As the telecom world moves closer and closer to software- based infrastructure, many questions are being asked about scalability of these software-based infrastructure solutions. After all, when there are hardware cards full of Digital Signal Processors (DSPs) you could simply plug in more boards or add more systems (at greater cost) to get to the scalability desired. In the software world, when using a single machine, the scalability is directly related to the power of the processor used in the box.
One model to obtain higher scalability with software would be to use software-based infrastructure software to start, and then use DSP assist to get higher scalability. But this defeats the purpose of going with software in the first place. First of all it’s no longer software running on Commercial off-the-shelf (COTS) hardware so expensive hardware will need to be deployed. Using COTS servers with software running on them, where on premise or in cloud, costs less than specialized hardware solutions. And employing virtualization even on the same server means even more efficiency because multiple software programs can share the same COTS environment. These are core tenets of the move to Network Function Virtualization (NFV). Additionally, time to innovation is much faster with software. New features and enhancements can be added to a software- based solution more easily via a software upgrade as opposed to trying to upgrade a piece of hardware.
What is the alternative though? There are software mechanisms for scaling that have been tried and true with many software programs in the past. As an ex UNIX System product manager (yes, a long, long time ago) I am very familiar with software-based clustering techniques. Bringing these techniques to software-based communications network infrastructure enables these programs to scale as well.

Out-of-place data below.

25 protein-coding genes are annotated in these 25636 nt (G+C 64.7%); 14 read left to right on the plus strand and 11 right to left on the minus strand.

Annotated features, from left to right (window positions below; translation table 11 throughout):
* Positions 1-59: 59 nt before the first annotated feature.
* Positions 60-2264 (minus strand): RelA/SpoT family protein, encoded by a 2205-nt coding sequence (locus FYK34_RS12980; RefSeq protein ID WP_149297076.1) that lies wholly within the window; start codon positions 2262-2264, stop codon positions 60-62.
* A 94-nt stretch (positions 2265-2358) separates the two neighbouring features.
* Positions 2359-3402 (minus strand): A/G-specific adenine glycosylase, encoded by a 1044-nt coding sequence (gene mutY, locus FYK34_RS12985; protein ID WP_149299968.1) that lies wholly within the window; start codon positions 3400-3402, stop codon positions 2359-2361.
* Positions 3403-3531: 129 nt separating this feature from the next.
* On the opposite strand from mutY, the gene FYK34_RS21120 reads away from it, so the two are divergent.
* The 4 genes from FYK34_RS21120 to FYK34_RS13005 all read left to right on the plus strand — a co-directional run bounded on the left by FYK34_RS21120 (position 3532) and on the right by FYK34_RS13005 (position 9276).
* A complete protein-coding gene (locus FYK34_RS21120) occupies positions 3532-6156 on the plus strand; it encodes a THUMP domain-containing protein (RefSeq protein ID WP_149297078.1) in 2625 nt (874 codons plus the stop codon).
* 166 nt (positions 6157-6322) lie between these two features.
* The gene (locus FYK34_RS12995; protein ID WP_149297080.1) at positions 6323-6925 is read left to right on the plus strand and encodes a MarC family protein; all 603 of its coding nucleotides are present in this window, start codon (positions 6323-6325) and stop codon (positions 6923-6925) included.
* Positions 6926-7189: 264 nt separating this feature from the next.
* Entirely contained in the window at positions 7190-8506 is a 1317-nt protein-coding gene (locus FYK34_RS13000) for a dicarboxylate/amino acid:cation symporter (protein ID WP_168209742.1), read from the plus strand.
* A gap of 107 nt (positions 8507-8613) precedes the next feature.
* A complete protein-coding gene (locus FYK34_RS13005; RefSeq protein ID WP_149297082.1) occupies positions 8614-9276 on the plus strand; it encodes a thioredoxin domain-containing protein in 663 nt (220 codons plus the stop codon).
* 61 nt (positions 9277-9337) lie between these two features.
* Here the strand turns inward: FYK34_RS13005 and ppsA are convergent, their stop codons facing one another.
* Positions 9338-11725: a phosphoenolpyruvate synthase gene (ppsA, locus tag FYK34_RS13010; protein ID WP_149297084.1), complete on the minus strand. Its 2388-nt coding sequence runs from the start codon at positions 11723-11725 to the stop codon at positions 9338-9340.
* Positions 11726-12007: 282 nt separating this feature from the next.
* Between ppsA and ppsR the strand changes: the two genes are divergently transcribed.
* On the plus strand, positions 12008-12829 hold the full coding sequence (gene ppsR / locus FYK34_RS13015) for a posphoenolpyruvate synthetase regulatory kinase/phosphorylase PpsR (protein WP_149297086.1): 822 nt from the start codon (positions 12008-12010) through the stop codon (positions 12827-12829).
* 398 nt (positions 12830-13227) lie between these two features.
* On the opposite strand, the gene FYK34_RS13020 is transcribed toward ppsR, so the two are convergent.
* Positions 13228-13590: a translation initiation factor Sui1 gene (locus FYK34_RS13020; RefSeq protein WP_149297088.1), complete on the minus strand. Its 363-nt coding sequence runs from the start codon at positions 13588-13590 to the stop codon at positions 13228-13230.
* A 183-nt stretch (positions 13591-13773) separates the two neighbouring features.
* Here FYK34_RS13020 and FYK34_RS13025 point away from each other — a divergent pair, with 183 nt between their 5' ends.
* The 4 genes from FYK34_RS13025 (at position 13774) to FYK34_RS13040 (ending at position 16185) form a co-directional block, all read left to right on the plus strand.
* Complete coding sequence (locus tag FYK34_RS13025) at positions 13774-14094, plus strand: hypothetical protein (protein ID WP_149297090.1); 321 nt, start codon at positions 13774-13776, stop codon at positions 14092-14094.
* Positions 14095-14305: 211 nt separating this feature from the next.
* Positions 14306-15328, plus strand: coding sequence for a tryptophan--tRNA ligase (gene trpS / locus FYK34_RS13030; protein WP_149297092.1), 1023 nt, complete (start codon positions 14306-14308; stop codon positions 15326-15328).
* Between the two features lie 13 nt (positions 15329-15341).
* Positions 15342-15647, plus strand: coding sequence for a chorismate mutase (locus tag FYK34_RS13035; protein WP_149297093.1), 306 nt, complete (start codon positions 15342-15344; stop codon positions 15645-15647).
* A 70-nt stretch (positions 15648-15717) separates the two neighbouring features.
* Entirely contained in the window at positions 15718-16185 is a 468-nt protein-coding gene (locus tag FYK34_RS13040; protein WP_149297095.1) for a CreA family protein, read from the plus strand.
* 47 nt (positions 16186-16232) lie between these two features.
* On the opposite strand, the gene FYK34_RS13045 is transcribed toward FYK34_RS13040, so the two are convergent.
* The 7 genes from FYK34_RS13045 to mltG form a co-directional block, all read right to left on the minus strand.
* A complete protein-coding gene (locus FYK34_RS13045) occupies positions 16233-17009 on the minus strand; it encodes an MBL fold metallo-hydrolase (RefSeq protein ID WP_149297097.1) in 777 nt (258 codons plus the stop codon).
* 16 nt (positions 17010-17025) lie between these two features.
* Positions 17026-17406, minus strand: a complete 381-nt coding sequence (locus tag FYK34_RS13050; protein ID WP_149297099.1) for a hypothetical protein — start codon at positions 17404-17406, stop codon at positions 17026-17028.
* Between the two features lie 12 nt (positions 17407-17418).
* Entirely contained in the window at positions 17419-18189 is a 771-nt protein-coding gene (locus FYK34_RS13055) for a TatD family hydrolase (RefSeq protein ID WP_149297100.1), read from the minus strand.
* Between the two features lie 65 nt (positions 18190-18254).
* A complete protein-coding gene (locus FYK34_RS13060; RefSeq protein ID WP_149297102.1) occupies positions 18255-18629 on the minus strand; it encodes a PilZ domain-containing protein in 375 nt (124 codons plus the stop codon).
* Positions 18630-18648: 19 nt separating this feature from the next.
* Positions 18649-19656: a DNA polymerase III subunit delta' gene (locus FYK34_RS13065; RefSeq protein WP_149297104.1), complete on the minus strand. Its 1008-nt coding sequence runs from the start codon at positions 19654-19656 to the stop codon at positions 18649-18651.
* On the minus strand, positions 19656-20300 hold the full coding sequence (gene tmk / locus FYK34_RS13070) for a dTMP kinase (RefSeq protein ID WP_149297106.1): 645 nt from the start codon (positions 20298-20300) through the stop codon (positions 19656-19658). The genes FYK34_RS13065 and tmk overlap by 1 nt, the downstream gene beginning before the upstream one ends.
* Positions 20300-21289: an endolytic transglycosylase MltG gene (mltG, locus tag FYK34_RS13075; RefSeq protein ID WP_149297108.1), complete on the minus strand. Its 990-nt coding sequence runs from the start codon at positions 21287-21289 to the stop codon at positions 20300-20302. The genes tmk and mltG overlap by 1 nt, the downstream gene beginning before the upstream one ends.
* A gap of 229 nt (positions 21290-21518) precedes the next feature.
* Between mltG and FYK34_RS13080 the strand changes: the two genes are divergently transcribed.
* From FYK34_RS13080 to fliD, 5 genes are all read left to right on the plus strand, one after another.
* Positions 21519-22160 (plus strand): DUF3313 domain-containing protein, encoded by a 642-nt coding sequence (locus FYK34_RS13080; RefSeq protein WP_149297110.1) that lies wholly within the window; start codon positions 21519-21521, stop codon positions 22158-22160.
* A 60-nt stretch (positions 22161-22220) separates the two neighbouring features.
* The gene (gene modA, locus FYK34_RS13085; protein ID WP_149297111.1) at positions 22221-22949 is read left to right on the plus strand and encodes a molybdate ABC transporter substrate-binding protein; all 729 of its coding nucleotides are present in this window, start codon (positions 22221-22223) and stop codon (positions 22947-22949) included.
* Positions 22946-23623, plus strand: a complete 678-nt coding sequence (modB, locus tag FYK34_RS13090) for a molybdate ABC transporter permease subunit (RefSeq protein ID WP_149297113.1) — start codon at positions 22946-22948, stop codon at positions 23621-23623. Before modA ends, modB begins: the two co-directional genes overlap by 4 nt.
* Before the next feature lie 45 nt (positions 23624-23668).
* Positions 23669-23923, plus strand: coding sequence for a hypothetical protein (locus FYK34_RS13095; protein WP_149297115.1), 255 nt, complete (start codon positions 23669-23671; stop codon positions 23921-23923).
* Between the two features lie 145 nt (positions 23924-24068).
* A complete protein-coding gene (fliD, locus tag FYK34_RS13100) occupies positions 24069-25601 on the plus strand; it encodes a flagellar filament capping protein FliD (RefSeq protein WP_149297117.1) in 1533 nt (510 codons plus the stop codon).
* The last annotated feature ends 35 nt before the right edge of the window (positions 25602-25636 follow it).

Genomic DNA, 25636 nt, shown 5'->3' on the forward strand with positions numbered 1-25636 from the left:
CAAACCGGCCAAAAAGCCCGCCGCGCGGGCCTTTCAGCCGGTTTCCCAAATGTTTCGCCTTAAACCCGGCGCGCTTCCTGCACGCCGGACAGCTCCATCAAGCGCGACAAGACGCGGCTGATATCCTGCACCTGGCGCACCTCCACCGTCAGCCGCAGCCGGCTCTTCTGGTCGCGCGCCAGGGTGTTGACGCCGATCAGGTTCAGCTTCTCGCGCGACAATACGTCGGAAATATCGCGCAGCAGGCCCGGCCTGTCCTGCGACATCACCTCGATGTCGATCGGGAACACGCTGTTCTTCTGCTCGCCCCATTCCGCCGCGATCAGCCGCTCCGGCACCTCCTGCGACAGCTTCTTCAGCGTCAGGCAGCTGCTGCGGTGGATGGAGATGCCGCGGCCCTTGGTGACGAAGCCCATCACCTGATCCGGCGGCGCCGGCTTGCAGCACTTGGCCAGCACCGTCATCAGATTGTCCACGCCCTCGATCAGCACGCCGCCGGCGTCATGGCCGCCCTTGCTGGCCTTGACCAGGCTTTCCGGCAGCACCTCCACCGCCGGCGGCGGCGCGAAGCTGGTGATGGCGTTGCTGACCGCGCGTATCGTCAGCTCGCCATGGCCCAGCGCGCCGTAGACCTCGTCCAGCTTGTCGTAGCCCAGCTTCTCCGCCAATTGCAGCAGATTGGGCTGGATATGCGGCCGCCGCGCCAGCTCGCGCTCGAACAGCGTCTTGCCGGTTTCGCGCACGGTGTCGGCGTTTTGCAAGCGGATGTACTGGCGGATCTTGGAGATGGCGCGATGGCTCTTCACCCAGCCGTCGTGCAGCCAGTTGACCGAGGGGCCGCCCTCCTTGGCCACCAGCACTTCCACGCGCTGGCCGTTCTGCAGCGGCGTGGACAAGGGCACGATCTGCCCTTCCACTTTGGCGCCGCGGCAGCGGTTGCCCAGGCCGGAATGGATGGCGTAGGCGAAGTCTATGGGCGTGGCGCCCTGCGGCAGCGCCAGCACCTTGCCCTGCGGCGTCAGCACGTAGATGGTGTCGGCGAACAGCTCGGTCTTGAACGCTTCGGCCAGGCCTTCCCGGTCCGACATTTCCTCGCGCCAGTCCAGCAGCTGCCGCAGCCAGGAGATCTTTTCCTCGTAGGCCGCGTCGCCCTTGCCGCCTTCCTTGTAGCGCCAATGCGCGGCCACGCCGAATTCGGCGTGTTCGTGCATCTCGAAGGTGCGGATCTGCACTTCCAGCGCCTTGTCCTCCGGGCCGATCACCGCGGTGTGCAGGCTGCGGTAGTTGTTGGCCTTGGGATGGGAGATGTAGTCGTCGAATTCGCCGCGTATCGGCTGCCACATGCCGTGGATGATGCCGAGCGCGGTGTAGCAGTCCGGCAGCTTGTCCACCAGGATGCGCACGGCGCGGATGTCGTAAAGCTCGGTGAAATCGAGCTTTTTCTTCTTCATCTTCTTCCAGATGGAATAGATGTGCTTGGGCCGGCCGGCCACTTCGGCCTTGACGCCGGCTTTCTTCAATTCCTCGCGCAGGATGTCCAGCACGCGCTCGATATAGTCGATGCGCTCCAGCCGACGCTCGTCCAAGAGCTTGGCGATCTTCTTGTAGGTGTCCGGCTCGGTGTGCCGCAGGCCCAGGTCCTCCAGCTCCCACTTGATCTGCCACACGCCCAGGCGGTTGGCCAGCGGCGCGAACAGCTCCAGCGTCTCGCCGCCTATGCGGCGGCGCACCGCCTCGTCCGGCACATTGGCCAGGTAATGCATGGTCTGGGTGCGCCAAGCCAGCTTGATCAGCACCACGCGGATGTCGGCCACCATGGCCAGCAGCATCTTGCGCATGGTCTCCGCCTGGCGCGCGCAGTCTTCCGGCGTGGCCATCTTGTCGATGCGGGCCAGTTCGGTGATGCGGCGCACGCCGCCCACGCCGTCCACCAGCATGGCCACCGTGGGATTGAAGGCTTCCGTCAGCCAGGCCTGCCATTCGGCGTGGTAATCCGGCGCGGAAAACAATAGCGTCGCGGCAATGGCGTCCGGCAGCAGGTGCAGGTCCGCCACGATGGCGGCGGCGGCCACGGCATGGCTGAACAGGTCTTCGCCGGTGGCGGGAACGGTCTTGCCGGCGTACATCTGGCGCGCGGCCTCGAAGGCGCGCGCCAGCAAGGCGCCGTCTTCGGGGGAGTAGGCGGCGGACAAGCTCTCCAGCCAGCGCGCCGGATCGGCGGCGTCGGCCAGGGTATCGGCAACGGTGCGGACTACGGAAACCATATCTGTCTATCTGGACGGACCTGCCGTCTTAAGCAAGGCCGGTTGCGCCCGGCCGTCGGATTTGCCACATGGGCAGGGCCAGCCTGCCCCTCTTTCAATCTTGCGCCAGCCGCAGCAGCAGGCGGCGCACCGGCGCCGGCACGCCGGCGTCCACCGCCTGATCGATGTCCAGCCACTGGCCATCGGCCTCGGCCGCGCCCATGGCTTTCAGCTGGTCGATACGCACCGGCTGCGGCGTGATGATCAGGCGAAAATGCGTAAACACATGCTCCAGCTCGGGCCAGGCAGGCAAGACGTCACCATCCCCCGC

One such network infrastructure that can scale in this way is the media server. Historically chock full of DSPs because of the intense media resource requirements such as voice and video transcoding and video transrating/transizing, huge inroads have been made with software-based media servers over the past few years that allow them to run in service provider environments. For one, Moore’s Law has now enabled 2,000 channels of voice to run comfortably on a single machine. That will continue to contribute going forward. But those kinds of densities are not good enough for the movement to software- based infrastructure and cloud-based infrastructure.
The media server in the Internet Protocol Multimedia Subsystem (IMS) network is referred to as a Media Resource Function (MRF). The MRF spec calls out an element called the Media Resource Broker (MRB), which is a media resource controller and software load balancer that provides scalability, resiliency and redundancy of media services in the network. The MRB is described in Internet Engineering Task Force (IETF) RFC 6917 as well as the 3GPP specification for IP Multimedia session handling (TS 23.218).
The MRB essentially controls multiple media servers at one time and in this way scalability is achieved. Additionally, the presence of the MRB in the network ensures that media service requests are handled in the most efficient manner possible. The MRB has visibility into both the capabilities (e.g., codec support) and availability of each media server in the network, and routes media service requests to the most appropriate media server accordingly. As such, the current Dialogic MRB can control up to 30,000 sessions at a time. We know how to get higher sessions as well and continue to work on that.
Another benefit is high availability since the MRB can be used to manage multiple media servers in different locations. A software MRB can be deployed in a standalone configuration or as a redundant pair for high availability/scalability scenarios.
When large numbers of media sessions are required, software-based media servers can meet your needs. The era of the hardware-based media server is over.